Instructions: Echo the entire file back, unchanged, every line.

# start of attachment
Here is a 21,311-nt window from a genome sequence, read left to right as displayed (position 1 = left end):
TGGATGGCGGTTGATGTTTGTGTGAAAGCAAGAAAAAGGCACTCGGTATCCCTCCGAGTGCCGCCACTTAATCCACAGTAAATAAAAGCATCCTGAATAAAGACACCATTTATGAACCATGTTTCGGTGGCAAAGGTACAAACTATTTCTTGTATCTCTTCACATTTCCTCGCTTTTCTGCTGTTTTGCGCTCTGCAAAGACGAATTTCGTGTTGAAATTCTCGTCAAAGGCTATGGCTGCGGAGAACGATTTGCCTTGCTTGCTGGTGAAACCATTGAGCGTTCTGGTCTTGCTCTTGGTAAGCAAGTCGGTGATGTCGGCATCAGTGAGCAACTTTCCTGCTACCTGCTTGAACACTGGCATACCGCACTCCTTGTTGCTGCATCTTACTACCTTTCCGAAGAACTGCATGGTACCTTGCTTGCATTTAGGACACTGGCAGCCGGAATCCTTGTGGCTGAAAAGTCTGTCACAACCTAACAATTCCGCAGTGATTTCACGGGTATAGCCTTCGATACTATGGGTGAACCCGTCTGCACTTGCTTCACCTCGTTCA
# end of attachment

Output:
Here is a 21,311-nt window from a genome sequence, read left to right as displayed (position 1 = left end):
TGGATGGCGGTTGATGTTTGTGTGAAAGCAAGAAAAAGGCACTCGGTATCCCTCCGAGTGCCGCCACTTAATCCACAGTAAATAAAAGCATCCTGAATAAAGACACCATTTATGAACCATGTTTCGGTGGCAAAGGTACAAACTATTTCTTGTATCTCTTCACATTTCCTCGCTTTTCTGCTGTTTTGCGCTCTGCAAAGACGAATTTCGTGTTGAAATTCTCGTCAAAGGCTATGGCTGCGGAGAACGATTTGCCTTGCTTGCTGGTGAAACCATTGAGCGTTCTGGTCTTGCTCTTGGTAAGCAAGTCGGTGATGTCGGCATCAGTGAGCAACTTTCCTGCTACCTGCTTGAACACTGGCATACCGCACTCCTTGTTGCTGCATCTTACTACCTTTCCGAAGAACTGCATGGTACCTTGCTTGCATTTAGGACACTGGCAGCCGGAATCCTTGTGGCTGAAAAGTCTGTCACAACCTAACAATTCCGCAGTGATTTCACGGGTATAGCCTTCGATACTATGGGTGAACCCGTCTGCACTTGCTTCACCTCGTTCA